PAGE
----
Hear more about this adobe (and the wide range of spirits in it) on our Haunted Monterey Food Tour.

Robert Louis Stevenson House in Old Monterey

The Robert Louis Stevenson House, also known as the French Hotel, is another of Old Monterey’s most haunted buildings. This one may not have gotten a segment on America’s Most Haunted Places, but it did land a 1970 story in the New York Times about the mysterious Lady in Black who appeared in the former nursery. Rumor has it that lady is none other than Madame Manuela Perez Girardin, who started renting out the rooms in the house after the death of her husband in 1879. It was that same year when Stevenson — of Dr. Jekyll and Mr. Hyde and Treasure Island fame — arrived, and the brief time he spent in Monterey had the reputation of the hotel renamed after the author.

You can also hear more about this house (and its ghosts) on our Haunted Monterey Food Tour.

Hotel Del Monte in Monterey

Depending on who you talk to and what story you get, this could very well be the scariest and most haunted place in all of Monterey. Nowadays, the building is owned and operated by the Naval Postgraduate School and is more affectionately known as Hermann Hall. Travelers (and locals) can still rent out the rooms, but keep an eye out for the mysterious Man in Gray said to lurk about there. That man is thought to be one Charles Crocker, who was a railroad executive and is partially responsible for the Central Pacific Railroad. His characteristics are marked by a long, white beard and, of course, all gray (thus the name). His apparition is one of the most reported in all of the buildings, and even though he isn’t necessarily dangerous, he is thought to be a bit of a nuisance.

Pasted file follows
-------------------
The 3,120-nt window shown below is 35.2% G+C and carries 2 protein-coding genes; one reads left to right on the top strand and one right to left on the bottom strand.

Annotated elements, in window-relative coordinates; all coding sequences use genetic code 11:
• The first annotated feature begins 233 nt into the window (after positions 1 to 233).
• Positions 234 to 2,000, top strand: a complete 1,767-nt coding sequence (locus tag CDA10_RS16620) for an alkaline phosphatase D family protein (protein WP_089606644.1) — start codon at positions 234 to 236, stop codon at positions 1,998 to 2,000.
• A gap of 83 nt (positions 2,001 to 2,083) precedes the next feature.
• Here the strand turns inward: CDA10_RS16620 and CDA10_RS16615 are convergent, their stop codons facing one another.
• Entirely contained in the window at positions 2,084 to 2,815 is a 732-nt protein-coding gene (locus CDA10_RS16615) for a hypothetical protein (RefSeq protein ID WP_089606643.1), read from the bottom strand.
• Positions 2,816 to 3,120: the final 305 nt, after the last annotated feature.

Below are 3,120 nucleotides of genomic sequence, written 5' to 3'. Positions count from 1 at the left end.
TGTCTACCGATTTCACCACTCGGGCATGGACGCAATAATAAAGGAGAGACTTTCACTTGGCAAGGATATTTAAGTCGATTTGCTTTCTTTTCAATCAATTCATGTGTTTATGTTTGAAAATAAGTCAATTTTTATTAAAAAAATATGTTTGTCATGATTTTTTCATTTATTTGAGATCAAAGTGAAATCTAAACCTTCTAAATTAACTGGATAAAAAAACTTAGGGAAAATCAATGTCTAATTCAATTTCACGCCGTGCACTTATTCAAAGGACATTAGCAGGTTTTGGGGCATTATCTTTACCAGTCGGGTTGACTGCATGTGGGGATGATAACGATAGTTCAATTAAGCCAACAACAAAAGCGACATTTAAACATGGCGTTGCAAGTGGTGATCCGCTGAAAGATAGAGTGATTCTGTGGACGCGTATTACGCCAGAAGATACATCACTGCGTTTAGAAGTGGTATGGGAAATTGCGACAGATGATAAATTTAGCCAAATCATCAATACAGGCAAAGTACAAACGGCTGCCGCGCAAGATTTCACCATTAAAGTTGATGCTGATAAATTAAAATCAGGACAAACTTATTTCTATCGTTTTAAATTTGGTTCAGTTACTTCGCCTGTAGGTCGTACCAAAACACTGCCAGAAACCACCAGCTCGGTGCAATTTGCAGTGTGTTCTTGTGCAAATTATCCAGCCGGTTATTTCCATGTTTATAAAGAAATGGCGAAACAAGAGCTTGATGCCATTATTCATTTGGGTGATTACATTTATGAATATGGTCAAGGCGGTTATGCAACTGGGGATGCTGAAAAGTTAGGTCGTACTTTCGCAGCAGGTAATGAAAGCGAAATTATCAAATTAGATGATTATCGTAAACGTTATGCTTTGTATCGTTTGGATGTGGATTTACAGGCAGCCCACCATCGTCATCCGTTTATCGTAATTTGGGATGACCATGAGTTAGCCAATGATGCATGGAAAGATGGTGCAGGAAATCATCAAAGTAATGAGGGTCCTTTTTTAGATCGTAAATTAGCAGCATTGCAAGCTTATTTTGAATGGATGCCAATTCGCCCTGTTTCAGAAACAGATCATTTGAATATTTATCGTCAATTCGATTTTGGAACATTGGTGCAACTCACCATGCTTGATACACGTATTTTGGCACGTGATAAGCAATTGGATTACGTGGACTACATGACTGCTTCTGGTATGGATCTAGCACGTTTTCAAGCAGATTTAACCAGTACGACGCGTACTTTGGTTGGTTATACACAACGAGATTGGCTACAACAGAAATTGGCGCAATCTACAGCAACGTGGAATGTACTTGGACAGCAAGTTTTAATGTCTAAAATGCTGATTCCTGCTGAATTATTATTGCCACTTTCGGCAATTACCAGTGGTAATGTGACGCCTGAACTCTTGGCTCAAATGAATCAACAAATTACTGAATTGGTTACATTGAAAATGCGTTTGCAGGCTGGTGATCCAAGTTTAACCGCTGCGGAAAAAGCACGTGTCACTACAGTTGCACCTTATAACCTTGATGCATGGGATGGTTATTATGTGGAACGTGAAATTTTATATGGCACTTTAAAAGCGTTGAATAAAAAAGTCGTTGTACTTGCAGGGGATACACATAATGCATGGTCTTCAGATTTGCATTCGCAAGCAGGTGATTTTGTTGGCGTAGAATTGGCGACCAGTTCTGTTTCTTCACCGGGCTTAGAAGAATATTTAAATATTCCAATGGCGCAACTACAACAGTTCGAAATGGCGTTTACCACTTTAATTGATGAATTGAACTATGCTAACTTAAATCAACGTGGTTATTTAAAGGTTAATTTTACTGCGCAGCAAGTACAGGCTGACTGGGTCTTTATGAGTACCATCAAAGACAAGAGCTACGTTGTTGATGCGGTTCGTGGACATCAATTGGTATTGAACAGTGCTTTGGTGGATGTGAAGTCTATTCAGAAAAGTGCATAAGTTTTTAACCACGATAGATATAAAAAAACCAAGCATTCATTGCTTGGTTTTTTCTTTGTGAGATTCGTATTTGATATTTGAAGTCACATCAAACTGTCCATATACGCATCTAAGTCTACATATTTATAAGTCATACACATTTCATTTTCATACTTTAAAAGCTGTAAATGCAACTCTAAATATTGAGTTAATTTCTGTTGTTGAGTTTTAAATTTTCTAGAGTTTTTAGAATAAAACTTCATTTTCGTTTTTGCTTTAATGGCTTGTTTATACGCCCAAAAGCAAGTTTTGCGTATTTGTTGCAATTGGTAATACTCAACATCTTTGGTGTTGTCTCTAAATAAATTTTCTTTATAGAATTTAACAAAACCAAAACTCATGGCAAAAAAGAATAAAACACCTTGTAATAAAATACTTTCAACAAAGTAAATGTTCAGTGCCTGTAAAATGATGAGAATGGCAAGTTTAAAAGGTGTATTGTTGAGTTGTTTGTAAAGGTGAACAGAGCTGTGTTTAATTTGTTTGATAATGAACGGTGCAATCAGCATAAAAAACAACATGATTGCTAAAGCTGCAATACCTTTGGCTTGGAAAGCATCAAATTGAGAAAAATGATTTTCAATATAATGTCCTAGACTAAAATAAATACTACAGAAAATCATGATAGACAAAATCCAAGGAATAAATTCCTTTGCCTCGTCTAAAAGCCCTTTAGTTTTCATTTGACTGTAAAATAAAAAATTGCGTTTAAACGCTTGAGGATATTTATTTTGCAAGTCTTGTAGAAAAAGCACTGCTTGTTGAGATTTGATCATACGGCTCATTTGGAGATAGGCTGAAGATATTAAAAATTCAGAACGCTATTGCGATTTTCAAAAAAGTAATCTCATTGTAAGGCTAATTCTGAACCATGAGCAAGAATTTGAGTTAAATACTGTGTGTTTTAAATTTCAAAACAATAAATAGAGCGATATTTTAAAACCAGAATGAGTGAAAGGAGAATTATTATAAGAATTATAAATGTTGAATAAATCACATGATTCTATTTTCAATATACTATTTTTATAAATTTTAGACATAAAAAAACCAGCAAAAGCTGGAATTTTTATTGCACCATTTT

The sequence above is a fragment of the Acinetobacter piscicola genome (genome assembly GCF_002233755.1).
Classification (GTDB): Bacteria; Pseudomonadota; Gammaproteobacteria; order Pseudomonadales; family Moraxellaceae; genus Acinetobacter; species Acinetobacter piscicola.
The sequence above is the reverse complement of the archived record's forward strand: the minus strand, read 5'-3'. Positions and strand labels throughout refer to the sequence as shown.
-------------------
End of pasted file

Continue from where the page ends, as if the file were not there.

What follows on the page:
Fort Ord in Seaside

I’m going to come at you from a personal note real quick and state this with conviction — Fort Ord is haunted. How do I know, you may ask? Well, ask some of my fellow classmates and alumni from California State University Monterey Bay, especially those who attended the school before they started tearing down the abandoned buildings surrounding the premises. Those buildings, some of which still stand (although clinging to their last days), used to be stomping grounds for students in a ritual known as “ording.” Although that mostly consisted of exploring the abandoned buildings at night, more than one student throughout the years has reported presences that remind them they are not alone.